Unicode and ISO 10646

Unicode is a character coding system designed by the Unicode Consortium to support the interchange, processing and display of written texts of diverse languages of the modern world. In addition, it supports classical and historical texts of many different languages.

The Unicode Standard is fully compatible with ISO 10646 During 1991, the Unicode Consortium and the International Organization for Standardization (ISO) recognized that a single, universal character code was highly desirable. A formal convergence of the two standards (Unicode and ISO/IEC 10646) was negotiated, and their repertoires were merged into one universal standard for coding multilingual text in January 1992. Since then, the two organizations have been working together very closely to extend the two standards, and to keep their respective versions synchronized.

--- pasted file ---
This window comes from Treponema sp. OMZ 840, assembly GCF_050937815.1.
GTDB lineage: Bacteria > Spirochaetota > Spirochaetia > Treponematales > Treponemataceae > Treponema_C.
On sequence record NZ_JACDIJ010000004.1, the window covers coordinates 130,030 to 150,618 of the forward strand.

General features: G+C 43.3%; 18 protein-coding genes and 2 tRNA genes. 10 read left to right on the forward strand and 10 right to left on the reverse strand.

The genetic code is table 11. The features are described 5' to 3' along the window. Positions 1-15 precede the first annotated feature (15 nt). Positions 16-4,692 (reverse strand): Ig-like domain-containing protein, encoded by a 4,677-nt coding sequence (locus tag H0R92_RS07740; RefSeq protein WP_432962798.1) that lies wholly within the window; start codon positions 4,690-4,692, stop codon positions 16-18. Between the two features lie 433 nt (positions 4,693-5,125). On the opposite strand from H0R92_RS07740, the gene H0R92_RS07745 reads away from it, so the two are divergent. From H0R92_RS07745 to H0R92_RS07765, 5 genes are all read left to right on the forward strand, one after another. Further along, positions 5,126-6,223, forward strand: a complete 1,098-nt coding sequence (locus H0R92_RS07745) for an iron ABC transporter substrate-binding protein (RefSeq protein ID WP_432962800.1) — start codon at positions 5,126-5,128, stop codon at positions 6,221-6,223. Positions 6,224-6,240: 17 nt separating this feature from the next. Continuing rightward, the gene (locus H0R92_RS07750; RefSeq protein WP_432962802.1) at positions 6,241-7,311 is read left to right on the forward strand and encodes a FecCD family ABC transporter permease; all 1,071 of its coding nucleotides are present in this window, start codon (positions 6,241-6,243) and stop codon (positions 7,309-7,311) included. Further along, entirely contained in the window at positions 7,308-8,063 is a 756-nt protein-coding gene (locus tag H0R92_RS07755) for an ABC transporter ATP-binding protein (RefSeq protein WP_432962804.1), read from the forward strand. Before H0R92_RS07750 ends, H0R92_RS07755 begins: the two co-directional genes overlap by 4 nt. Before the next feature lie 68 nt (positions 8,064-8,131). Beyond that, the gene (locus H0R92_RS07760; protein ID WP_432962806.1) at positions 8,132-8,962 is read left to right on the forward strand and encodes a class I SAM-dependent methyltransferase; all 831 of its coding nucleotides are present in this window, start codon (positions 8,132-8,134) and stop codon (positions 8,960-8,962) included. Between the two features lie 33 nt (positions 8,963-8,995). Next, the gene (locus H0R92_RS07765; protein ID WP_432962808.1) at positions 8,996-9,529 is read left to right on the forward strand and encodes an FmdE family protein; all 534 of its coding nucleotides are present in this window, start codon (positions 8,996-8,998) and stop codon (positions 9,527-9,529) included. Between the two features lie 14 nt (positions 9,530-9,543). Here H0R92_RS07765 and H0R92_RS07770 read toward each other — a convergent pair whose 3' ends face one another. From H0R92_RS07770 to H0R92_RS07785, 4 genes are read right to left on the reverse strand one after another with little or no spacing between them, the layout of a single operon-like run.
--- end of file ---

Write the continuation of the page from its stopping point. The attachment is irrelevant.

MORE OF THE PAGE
Unicode 3.0 is code-for-code identical to ISO/IEC 10646-1:2000 for all encoded characters, including the East Asian (Han) ideographic characters. Unicode 3.0 was officially released by the Unicode Consortium in February 2000, containing 49,194 characters of different languages, in which 27,484 of them are Han ideographic characters. In general, Unicode provides character names and code values with important implementation algorithms, properties, and semantic information; whereas ISO/IEC 10646 provides the same names and code values.

Unicode 3.1 includes 44,946 additional characters (42,711 of them are ideographic characters) in addition to 49,194 characters already defined in Unicode 3.0. Unicode 3.1 was also released in 2001.